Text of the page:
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UK convicts couriers who smuggled £104M cash into Dubai in suitcases on flights

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Abu Dhabi: A network of criminal cash couriers caught smuggling 104 million pounds (Rs 10,69,96,30,697) of suspicious money in suitcases from United Kingdom (UK)

UK’s National Crime Agency said on Wednesday, April 26, that eleven smugglers had been convicted, along with the ringleader. 

Four of the business class-flying smugglers were found guilty on Tuesday— 26-year-old  Beatrice Auty from London; 55-year-old Jonathan Johnson,  and 44-year-old Jo Emma Larvin, both from Ripon, North Yorkshire, and Amy Harrison, 27, from Worcester Park in Surrey, – at Isleworth Crown Court.

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The agency accused the smugglers of participating in 83 separate trips between November 2019 and October 2020, to smuggle bags full of drug money.

Smuggling method

The smugglers boarded business-class flights to take advantage of the increased baggage allowance, and check-in as soon as possible before departure. 

Smugglers have concealed sums of up to 500,000 pounds (Rs 5,14,60,750) by filling them in coffee cans or spraying them with air fresheners to mask the smell from police dogs at airports.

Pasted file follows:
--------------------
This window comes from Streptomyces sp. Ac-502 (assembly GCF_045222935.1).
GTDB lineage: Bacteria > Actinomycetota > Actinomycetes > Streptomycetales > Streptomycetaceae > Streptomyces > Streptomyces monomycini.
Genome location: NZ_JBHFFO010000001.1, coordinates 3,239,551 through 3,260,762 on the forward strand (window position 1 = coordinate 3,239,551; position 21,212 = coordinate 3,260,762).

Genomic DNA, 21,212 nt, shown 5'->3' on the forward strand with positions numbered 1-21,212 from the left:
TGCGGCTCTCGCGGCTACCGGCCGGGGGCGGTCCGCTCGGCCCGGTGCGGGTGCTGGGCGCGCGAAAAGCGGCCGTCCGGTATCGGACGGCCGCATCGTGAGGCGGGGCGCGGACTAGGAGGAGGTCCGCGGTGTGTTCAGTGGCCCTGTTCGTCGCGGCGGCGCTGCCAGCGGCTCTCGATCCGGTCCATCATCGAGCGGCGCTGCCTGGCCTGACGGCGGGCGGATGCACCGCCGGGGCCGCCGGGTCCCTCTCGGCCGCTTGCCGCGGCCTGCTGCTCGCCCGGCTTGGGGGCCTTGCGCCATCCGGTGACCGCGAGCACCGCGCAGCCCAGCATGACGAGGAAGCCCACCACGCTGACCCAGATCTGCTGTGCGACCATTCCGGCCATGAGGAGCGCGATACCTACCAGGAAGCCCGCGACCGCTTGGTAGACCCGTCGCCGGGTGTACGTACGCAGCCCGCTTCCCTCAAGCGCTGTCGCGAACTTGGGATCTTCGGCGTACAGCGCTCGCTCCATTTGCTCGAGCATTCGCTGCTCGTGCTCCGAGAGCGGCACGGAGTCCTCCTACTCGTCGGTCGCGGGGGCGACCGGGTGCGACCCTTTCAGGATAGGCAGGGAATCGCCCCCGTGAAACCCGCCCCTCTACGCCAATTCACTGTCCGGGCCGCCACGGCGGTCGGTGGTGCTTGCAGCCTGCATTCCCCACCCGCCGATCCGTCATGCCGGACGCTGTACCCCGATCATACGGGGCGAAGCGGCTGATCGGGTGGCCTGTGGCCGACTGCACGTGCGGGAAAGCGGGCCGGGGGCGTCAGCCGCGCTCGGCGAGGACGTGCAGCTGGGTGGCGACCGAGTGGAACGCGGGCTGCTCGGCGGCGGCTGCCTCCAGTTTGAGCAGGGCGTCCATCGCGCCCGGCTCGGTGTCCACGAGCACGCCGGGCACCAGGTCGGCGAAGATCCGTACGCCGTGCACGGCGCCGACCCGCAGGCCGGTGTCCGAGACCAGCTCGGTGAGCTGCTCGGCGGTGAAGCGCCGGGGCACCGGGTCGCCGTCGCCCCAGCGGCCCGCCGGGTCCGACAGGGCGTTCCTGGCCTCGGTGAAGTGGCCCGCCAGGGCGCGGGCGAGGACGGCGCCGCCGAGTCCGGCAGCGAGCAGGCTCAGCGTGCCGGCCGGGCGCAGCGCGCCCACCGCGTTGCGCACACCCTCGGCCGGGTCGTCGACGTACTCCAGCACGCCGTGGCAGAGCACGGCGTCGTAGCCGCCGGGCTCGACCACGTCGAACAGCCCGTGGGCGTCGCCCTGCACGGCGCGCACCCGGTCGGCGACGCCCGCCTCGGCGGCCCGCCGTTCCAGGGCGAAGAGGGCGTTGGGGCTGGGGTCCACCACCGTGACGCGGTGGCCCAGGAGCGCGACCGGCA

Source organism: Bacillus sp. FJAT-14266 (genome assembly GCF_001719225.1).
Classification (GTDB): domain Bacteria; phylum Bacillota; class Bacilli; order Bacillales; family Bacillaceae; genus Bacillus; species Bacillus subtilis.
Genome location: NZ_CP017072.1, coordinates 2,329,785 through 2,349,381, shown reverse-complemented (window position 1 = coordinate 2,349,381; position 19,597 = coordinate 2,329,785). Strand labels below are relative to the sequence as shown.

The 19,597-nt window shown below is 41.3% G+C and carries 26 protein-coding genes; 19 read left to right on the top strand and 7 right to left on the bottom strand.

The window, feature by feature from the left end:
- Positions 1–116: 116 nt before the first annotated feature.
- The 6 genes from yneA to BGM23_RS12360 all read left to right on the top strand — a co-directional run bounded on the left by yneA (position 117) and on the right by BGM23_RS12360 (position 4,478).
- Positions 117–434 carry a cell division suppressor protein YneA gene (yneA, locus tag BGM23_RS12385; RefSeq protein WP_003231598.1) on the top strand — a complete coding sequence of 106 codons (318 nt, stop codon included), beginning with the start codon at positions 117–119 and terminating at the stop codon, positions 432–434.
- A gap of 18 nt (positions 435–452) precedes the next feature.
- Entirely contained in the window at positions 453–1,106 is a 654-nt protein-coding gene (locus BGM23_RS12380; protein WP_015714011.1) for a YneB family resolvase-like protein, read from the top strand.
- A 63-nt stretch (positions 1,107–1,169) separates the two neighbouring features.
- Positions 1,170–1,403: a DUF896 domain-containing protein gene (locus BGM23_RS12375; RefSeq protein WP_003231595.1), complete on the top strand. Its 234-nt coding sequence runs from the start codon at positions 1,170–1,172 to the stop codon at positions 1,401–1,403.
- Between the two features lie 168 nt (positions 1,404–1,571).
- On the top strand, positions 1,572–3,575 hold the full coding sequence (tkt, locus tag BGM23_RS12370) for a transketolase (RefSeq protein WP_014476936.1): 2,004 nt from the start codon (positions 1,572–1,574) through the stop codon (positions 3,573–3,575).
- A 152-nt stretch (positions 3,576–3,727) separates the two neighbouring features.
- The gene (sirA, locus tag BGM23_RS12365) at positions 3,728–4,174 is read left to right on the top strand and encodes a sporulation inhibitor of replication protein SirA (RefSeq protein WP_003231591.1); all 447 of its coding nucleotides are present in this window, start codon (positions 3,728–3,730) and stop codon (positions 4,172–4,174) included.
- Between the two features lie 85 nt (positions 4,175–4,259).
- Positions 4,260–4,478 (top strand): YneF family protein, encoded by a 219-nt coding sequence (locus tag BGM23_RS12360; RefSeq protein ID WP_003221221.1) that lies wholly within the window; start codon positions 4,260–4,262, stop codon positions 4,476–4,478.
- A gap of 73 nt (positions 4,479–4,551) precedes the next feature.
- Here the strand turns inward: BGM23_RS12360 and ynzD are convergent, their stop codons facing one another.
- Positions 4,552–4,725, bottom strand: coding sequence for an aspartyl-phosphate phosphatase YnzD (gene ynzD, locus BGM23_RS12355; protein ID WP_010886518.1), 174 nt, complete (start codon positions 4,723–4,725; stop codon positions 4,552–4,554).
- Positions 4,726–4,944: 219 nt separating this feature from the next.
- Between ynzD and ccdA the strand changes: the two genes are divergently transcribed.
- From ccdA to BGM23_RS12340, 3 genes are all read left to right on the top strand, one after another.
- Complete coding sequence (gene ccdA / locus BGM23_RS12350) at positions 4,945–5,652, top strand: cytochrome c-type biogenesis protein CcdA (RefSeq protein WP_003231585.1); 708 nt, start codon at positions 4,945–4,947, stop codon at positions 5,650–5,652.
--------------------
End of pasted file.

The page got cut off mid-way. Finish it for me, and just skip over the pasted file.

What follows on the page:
The gang members communicated via WhatsApp groups called Sunshine and Lollipops.

The British police had targeted the routes used to launder money for suspicious activities in London via Dubai, fearing that the money would be difficult to track once it was removed from the country. 

“The laundering of such vast quantities of cash around the globe enables organised criminals and corrupt elites to clean or hide their ill-gotten gains.”

“Cash smugglers typically work on behalf of international controller networks, who move the finances of the international drug trade, people traffickers, fraudsters and other criminal groups, making the source of the money difficult to trace.”

“The criminality this enables costs the UK billions every year, causes misery and ruins lives across the world.”

“This case demonstrates the continued commitment by the NCA to crackdown on money laundering and close the vulnerabilities being exploited.”

said Adrian Searle, the NCA’s Director of the National Economic Crime Centre.

Couriers were paid about 3,000 pounds (Rs 3,08,660) for each trip.

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( With inputs from www.siasat.com )

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